Like many who become passionate about fermenting he was inspired by someone who was a master at his art. Karl fondly noted that Paul Hollywood was his inspiration and back in the beginning of 2017 he was exposed to a bloomer loaf that he was desperate to emulate. “I made that fucking bloomer loaf seven times in one week. I followed the recipe perfectly but mine just would not come out like ol’ Paul’s loaf. His was so perfect, so beautifully risen and well shaped”.
It took Karl sometime to perfect that bloomer but by then the baking bug had well and truly bitten. He has learnt that baking is not simply following a recipe and getting the desired result, its a feeling, it’s an acquired skill, “baking is a subtle art of dexterous hand movements that take years to perfect”
His journey took to him through various iterations of bread from buttermilk to soda but he has now settled on what is rapidly becoming the poster child for the bread revolution, the mighty sourdough.
A chance meeting with another bread mentor Neil Jonker at Africa Burn lead him to take part in a three day sourdough course. He created his own starter from scratch. Impressive but what is that? This is were it gets real interesting and were harnessing natures wonders is the art. A starter or mother is simply flour and water left at warm temperature to the elements. Bacteria and yeast start to colonise the doughy mixtures and you get yourself a symbiotic colony of microscopic invisible bakers who have the potential to create bread of heaven.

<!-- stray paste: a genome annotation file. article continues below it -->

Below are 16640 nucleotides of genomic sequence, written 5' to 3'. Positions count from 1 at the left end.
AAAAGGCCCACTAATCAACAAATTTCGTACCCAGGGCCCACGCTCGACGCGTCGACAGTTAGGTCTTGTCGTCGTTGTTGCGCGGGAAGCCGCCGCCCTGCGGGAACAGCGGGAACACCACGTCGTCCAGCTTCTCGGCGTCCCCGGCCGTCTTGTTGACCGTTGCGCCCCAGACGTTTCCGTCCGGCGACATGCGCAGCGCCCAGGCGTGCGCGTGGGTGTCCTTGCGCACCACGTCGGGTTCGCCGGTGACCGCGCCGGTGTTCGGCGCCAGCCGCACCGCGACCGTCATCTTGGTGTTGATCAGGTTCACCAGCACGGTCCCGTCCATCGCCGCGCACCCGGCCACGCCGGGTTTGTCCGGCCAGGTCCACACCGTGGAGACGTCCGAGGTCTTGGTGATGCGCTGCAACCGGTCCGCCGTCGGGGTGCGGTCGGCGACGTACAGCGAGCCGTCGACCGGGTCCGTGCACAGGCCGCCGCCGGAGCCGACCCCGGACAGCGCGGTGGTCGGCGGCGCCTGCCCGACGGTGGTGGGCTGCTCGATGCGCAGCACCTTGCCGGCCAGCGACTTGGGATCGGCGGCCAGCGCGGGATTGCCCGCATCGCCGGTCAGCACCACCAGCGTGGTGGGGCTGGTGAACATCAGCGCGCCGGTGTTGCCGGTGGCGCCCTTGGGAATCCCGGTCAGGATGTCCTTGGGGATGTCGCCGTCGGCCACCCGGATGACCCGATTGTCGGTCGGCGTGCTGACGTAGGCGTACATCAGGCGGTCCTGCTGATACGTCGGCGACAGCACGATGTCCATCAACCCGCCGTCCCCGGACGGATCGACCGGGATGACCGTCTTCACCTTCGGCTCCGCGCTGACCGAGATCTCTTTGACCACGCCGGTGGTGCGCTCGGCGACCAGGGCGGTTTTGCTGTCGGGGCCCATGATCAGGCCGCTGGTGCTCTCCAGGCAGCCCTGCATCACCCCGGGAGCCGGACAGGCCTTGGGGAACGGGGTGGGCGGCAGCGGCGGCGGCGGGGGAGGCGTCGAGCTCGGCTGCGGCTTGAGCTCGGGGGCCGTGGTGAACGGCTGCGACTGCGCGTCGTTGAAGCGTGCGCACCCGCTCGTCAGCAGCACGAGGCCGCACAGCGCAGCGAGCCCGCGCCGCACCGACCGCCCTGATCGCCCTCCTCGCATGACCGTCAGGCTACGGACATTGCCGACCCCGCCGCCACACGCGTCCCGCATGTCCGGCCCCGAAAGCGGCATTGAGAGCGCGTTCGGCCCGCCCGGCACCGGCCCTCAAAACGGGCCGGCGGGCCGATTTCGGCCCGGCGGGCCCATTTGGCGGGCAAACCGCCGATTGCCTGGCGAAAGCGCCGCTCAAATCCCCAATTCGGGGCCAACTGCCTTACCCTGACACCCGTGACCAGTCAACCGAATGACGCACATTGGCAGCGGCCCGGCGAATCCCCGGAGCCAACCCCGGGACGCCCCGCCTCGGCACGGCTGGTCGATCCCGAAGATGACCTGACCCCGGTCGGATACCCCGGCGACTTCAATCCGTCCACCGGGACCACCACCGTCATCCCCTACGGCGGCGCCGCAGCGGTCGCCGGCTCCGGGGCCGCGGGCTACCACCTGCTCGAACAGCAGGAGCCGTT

Karl named his baking colony, Lazy Bastard, as he’s his constant reminder to not be lazy and bake rather than buy shit bread Then stepped in another mentor. Jason founder, owner and baker at the popular Cape Town Jason’s Bakery, suggested he put Lazy Bastard on a strict rye diet. It did the trick and Lazy Bastard name change to just Lazy and and started to make glorious loafs of Karl’s dreams.
Karl highly recommends getting into baking sourdough, It’s the most incredible thing I have done in ages and I don’t think I will ever get tired it. With nothing more than flour, water, yeast and bacteria you are able to coax a lifeless lump into something that you can feed your family with, gift to a friend, or have an endless supply of epic toast”